Nation commemorates 78th anniversary of victory in Anti-Japanese War
Experts call for vigilance against Japan's remaining militarism
Published: Sep 03, 2023 09:45 PM
Photo: Li Hao/GT

Photo: Li Hao/GT

As Sunday marked the 78th anniversary of victory in the Chinese People's War of Resistance Against Japanese Aggression (1931-45) and the World Anti-Fascist War, people across the nation held ceremonies to commemorate the martyrs and cherish today's hard-won peace.

Eight decades have passed but the remnants of militarism that caused World War II still remain, experts said, pointing to Japan, which has taken a sharp turn from the path of peaceful development in recent years, and warning of the dangerous trend of its military buildup in the Indo-Pacific region.

China's Anti-Japanese War was the longest, largest and most costly war of national liberation that the Chinese people fought against foreign aggressors in modern history. It was also the first complete victory won by the Chinese people in their struggle for national liberation.

The great triumph in the war marked a full victory in the global war against fascism, re-established China as a major country in the world, and won the Chinese people the respect of all peace-loving people around the world, stressed participants in a symposium held on Sunday in Beijing attended by about 200 officials including Li Shulei, a member of the Political Bureau of the Communist Party of China (CPC) Central Committee and head of the Publicity Department of the CPC Central Committee.

To commemorate this day, the Museum of the War of Chinese People's Resistance Against Japanese Aggression held a series of exhibitions showing how China, as the main battlefield in the East, took the lead in opening the prelude to the global anti-fascist war, breaking the plot of Germany and Japan to divide the world and becoming a crucial pillar in the Asia-Pacific region.

One of the exhibitions was a photo gallery of the Jin-Cha-Ji (Shanxi-Chahar-Hebei) Pictorial, the first comprehensive publication founded by the CPC in July 1942.

The exhibition displayed the writings of Nie Rongzhen, commander of the Jin-Cha-Ji military area, in the inaugural issue, which said, "This pictorial tells our fellow countrymen how resolutely and bravely they defended their motherland. It also tells the righteous people of the world how they resisted the Japanese invaders amid great difficulties and hardship!"

The Jin-Cha-Ji Pictorial is a precious cultural heritage of the Chinese nation. The nearly 100 visual documents and exhibits on display were collected from the descendants of the pictorial's staff and are being presented for the first time, making the exhibition the most comprehensive, specific, and vivid one held at the site, the museum told the Global Times on Sunday.

In Nanjing, capital of Jiangsu Province, descendants of the Nanjing Massacre survivors, representatives of the Chinese People's Liberation Army (PLA) and youth representatives gathered at the Memorial Hall of the Victims of the Nanjing Massacre by Japanese Invaders on Sunday. Before them was the iron-red wall at the memorial hall's square, which symbolizes the great victory of the Chinese people, while on the black granite surrounding the square were the inscriptions of the names of 300 martyrs.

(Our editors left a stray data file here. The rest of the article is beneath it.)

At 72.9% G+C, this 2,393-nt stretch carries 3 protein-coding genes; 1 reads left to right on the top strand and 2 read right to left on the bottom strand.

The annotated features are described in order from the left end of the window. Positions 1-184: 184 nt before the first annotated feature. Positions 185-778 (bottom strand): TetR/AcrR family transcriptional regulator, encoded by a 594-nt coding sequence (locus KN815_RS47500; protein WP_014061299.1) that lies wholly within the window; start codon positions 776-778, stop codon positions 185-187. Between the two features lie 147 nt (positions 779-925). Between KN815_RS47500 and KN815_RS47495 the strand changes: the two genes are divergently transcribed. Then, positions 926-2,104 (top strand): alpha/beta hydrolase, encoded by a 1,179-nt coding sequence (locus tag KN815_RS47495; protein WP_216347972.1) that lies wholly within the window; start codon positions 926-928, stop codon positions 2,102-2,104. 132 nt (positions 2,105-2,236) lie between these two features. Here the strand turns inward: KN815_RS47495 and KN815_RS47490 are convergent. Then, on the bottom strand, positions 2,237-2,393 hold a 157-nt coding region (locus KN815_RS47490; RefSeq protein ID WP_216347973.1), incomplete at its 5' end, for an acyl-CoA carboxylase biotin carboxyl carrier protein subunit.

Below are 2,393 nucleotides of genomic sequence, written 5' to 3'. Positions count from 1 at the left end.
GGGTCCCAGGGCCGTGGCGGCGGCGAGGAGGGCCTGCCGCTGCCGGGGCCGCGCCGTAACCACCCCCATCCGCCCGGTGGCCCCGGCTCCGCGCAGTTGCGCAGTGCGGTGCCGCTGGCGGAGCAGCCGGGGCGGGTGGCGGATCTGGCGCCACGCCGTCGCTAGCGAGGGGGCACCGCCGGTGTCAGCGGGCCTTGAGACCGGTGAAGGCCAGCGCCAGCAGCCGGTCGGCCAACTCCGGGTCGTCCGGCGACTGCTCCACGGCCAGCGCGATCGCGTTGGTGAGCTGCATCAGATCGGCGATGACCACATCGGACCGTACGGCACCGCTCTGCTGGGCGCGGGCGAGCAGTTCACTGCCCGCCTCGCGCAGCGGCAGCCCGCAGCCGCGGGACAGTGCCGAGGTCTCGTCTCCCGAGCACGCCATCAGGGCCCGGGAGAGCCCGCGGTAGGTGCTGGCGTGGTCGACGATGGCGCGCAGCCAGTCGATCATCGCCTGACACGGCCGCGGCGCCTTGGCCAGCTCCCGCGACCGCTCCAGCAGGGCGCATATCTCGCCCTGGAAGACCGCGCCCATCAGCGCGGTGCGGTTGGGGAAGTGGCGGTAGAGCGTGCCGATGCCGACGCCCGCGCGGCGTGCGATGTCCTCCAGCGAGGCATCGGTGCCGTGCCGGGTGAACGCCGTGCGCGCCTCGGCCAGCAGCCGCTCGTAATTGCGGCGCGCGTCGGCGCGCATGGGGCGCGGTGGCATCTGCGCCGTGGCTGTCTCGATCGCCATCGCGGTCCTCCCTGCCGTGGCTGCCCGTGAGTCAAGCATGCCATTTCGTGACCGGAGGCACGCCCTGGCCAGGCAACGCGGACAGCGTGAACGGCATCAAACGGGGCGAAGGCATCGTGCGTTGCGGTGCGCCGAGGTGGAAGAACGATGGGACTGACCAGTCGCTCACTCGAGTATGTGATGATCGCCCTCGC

At 9:30 am, the bugler raised his head toward the sun and blew the "victory bugle," resounding sound of which echoed through the sky.

In Jiujiang, East China's Jiangxi Province, new recruits who volunteered to join the PLA paid tribute to the martyrs. Meanwhile, in the old revolutionary base area of Changzhi, North China's Shanxi Province, a group of middle school students offered flower baskets to the revolutionary heroes at the monument to express their condolences.

This period of history should always be remembered by the international community, as it has great practical significance in dealing with current international relations, Liu Jiangyong, a vice dean of the Institute of Modern International Relations at Tsinghua University, told the Global Times on Sunday.

The world should be on alert to the possibility of a few countries initiating new wars so as to dominate the world through military power, Liu added. 

"The remnants of militarism that caused World War II have not completely disappeared, and that deserves special attention when we commemorate this victory."

The expert pointed to Japan, which released a new National Security Strategy in 2022 that described China as "the greatest strategic challenge." 

This indicates that Japan has taken a sharp turn from the path of peaceful development in the  post-war period, said Liu. 

"Japan has not truly accepted the lessons nor reflected on its history of aggression," he said.

Against such a backdrop, people should be vigilant about Japan's policy toward China as well as the dangerous trend of its military buildup in the East Asia.

A few days ahead of the anniversary, Oppenheimer, the epic biographical thriller film, debuted in Chinese mainland cinemas. A Beijing resident surnamed Chen who watched the film told the Global Times on Sunday that she was deeply touched by how the war had changed people's lives, minds and views, especially after the atomic bombings left one of the 20th century's most important and controversial scientists a shattered man.

"World wars led major powers into an arms race, and the rapid development of nuclear weapons by various countries also brought the risk of nuclear harm to humanity. This seems to be one of the contradictions brought about by war," she said. "A world war should never happen again."